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“We had to fight three wars: one against the enemy, one against prejudice at home, but in the Army, we had to fight the barriers within the United States Army. And despite that, I would say, despite all that, we are proud to have served our country.”

- Tom Sakamoto,
MIS Veteran

The MIS veterans showcased in this section are limited to those in the MIS NorCal archive, which is housed at the National Japanese American Historical Society. For a comprehensive list of MIS veterans, visit www.javadc.org.

For information about adding a MIS veteran to the database, please email misnorcal@njahs.org.

Use the search options below to read about individual MIS veterans:

 By List:  View a full list of MIS veterans in our files

 By Name: Type the name of a particular MIS veteran: (e.g. Aiso, John)


  By Campaign: Use the pull-down menu to search for veterans by campaign:


Featured Veterans

Hon. John Aiso: One of the first teachers at the Military Intelligence Service Language School at the Presidio of San Francisco, Aiso directed the school throughout World War II and provided strict leadership and guidance that helped the MIS linguists succeed in the field.
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Harry Fukuhara: After graduating from the MISLS at Fort Snelling, Fukuhara served in the Southwest Pacific Command and Occupied Japan. In Japan, he assisted in the creation of the Japanese Defense and Police Agency. In the beginning of 1946, the Army deactivated him and he returned to the United States. One year later, he decided to go to Japan to participate in counterintelligence activities and stayed with the Army for the next 30 years of his life.
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Richard Hayashi: Hayashi was the first Nisei to have served in Europe and in the Pacific. As a member of the 442nd RCT, Hayashi led platoons in France and Italy. After Europe, he received orders to join a parachute unit destined for the invasion of Kyushu, Japan. He taught at MISLS in Fort Snelling and later at the Presidio of Monterey. In May 1947, Hayashi headed for Japan to work with ATIS and the 441st Counter Intelligence Detachment in Tokyo. Read more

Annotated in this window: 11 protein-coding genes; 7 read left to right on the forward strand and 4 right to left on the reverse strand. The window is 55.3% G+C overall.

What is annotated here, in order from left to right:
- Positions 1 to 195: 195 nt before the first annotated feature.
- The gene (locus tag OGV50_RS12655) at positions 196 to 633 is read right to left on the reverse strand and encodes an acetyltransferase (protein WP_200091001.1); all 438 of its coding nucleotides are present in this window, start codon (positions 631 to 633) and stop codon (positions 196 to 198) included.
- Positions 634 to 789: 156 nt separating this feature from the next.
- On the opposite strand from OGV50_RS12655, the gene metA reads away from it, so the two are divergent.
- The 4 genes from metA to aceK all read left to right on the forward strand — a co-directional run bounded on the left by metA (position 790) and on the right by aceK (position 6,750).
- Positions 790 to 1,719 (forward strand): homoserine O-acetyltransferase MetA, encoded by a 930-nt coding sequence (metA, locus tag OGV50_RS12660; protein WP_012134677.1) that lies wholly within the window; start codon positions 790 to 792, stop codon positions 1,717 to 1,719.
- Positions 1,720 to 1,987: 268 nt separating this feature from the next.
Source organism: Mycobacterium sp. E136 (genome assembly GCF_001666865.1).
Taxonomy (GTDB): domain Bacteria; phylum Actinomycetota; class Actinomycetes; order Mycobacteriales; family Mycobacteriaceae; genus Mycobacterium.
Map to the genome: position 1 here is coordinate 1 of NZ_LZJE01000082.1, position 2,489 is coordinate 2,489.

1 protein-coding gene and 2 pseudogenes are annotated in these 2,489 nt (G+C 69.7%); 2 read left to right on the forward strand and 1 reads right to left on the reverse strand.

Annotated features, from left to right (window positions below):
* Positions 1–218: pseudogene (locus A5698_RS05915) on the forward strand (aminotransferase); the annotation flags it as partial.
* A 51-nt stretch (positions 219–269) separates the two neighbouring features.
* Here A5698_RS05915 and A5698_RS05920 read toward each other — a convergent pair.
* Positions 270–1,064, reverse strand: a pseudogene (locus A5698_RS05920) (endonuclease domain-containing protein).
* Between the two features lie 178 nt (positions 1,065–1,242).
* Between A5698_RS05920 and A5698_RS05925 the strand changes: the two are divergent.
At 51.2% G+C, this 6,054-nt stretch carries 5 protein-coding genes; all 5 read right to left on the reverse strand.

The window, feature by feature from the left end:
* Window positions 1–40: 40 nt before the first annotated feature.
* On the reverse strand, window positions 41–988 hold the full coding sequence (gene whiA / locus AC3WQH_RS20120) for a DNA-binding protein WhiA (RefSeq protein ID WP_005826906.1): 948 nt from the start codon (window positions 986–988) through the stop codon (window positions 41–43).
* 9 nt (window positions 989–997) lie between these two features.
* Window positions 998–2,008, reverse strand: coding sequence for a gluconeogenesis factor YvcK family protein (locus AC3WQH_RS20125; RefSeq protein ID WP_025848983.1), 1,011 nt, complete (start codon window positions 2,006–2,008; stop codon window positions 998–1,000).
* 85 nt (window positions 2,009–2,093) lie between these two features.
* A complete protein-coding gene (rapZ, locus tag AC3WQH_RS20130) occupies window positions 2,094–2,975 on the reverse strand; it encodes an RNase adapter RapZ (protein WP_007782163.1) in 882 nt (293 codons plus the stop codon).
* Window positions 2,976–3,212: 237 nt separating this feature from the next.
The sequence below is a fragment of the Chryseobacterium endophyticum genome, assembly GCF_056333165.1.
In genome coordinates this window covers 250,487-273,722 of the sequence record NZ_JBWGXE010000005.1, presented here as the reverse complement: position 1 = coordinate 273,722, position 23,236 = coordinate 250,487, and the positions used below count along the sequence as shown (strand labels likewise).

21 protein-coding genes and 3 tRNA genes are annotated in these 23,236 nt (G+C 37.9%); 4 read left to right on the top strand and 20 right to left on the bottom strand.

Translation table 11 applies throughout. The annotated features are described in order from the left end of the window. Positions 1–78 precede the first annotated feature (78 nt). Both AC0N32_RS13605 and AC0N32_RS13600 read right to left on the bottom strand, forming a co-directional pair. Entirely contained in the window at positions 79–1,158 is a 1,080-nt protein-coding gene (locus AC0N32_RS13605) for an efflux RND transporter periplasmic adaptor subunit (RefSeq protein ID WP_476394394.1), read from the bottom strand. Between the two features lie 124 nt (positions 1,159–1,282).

Masaji Inoshita: Inoshita volunteered for the Military Intelligence Service from Gila River Detention Camp in Arizona and served in New Delhi, India. After the war, he went to China to interpret the surrender of Japanese troops. Read more

Henry Kuwabara: After graduating from MISLS, Kuwabara received assignment in the China-Burma-India Theater. For two years, he served under SEATIC, Northern Area Combat Command, Nationalist Chinese 22nd Division, and the Office of Strategic Services (OSS). After the war, he joined a team of Nisei attached to the British Headquarters in Singapore and Malaysia. For this service, Kuwabara received a British Empire Medal and a Bronze Star. During the Occupation Kuwabara worked with ATIS and CIC, and in the Korean War, he was in charge of a seven-member Nisei intelligence group of the G-2 Section. Read more

Kan Tagami: Tagami served in the China-Burma-India theater as one of Merrill's Marauders. During the Occupation Tagami served as General Douglas MacArthur's interpreter during the Occupation and once met privately with the Emperor of Japan. Read more

Eugene Wright: In June 1941, Wright left his flourishing law practice to volunteer for the Army. Assigned to the 4th Army Intelligence School, he was one of six officers in a special class at the Presidio of San Francisco. In the Pacific, he served in New Caledonia, Guadalcanal, Russell Islands, and in the Battle of New Georgia. Wright also conducted training sessions in which he explained the importance of the MIS linguists for the war effort. In January 1945, he was sent back to the U.S. to take over PACMIRS. At Camp Ritchie, Wright and his staff analyzed and translated documents and photographs coming in from the Philippines. Read more

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